The Notre Dame Law School Religious Liberty Initiative hosted a book launch and discussion in London last month for Lord David Alton’s and Ewelina Ochab's recently published book, State Responses to Crimes of Genocide: What Went Wrong and How to Change It.
The event, organized by Professor Stephanie Barclay, director of the Religious Liberty Initiative, was held on March 14 at 116 Pall Mall in London. The evening included a fireside chat between Lord Alton, who is a member of the Religious Liberty Initiative’s board of advisors, and Notre Dame Law School Dean G. Marcus Cole, followed by a panel conversation which focused on broadening the themes of the book from the perspective of three distinguished panelists whose work centers on advocating for human rights. After the panel discussion, there was a reception and surprise birthday celebration for Lord Alton. The reception featured the artwork of British artist Hannah Thomas, displaying her series of portraits of women affected by genocide.
During the fireside chat, Lord Alton and Dean Cole delved into some of the complex topics discussed in State Responses to Crimes of Genocide. The book provides a comprehensive overview of the UK government’s approaches and response to genocide and includes firsthand insights into Parliamentary developments not otherwise publicly available. The underlying question that the book poses is what needs to change in order to ensure that, globally, people are better equipped to understand and prevent genocide in the future.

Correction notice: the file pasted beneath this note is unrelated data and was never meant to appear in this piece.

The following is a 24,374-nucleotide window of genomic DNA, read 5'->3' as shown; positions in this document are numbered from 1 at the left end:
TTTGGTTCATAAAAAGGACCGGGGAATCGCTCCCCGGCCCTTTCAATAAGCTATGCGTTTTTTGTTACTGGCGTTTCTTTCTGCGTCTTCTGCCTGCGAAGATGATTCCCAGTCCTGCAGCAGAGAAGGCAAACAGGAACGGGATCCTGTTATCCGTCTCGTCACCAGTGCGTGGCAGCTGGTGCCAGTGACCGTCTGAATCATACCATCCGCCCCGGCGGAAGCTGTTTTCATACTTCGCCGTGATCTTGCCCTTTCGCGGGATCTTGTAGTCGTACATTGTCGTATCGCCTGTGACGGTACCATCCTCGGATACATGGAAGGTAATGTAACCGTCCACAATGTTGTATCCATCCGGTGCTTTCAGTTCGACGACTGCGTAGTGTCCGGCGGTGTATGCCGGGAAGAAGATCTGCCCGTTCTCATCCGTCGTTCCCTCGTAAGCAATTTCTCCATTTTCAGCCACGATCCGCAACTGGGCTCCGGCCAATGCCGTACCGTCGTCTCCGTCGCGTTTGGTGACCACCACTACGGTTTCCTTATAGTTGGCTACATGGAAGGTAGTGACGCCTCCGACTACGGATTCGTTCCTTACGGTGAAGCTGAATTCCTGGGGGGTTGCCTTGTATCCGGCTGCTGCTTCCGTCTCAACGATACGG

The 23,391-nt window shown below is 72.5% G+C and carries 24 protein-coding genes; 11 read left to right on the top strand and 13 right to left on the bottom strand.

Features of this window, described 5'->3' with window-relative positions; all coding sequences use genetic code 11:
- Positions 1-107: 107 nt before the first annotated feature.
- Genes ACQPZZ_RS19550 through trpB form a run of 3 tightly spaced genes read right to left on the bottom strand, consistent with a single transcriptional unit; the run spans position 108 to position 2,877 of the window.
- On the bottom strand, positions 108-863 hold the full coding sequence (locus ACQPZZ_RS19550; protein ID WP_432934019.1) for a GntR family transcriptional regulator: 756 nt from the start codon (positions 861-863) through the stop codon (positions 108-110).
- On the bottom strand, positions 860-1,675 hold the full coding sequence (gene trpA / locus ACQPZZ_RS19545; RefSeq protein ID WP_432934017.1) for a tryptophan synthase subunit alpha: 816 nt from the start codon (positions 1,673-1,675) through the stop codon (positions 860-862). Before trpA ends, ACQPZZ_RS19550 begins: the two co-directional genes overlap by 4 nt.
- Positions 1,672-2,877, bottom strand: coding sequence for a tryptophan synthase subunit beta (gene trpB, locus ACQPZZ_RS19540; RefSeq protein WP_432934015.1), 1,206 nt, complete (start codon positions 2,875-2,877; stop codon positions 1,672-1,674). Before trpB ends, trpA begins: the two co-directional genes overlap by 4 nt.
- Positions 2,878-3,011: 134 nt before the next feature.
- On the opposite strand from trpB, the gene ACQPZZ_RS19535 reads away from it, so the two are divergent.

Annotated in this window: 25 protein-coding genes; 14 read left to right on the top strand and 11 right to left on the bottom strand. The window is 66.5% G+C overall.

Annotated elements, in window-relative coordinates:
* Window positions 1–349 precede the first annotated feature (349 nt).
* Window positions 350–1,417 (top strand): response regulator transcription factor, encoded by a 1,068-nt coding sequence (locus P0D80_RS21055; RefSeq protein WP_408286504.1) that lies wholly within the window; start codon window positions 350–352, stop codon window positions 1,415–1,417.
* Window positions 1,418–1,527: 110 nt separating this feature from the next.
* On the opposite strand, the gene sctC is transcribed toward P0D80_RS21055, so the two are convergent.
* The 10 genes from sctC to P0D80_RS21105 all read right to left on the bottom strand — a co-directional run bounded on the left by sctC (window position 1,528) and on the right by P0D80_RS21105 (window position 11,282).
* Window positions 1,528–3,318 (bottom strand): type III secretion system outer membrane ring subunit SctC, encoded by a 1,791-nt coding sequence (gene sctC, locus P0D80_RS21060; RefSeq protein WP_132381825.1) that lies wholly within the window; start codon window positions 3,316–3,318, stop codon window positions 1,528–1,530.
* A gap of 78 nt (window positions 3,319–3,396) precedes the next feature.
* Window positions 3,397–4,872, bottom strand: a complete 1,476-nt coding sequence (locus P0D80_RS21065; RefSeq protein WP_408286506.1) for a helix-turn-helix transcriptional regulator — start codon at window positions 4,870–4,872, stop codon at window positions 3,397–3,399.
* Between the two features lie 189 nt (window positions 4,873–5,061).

In their book, Alton and Ochab offer a thorough and extensive analysis of a wide array of genocides, including the Chinese government’s genocide of the Uyghurs, the Burmese military’s genocide of the Rohingya, the Daesh genocide against religious minorities in Syria and Iraq, and the genocide of Christians in Nigeria.
“If you treat the human dignity of every human being as unique and have no separation because of their color, their creed, their class, their orientation, their gender, their ability range — because each person is precious — then you have some chance, I think, in upholding human dignity, which is the other side of the coin from human rights. Those two things surely march hand in hand,” Lord Alton said.
Following the fireside chat, Ochab moderated a discussion featuring a panel of distinguished speakers who are committed to recognizing and amplifying the voices and human rights of forgotten minority communities. The panelists have been working with Lord Alton on a number of important issues regarding genocide and human rights violations.
“Dean Marcus Cole mentioned that, in this work, Lord Alton has many allies, and these are definitely the allies,” Ochab said while introducing the panelists.
The panelists included Homira May Rezai, chairwoman of the Hazara Committee in the UK and board member of the World Hazara Council; Professor Javaid Rehman, professor of law at Brunel University London and the UN Special Rapporteur on the Human Rights Situation in the Islamic Republic of Iran; and Rahima Mahmut, UK director of the World Uyghur Congress and executive director of Stop Uyghur Genocide.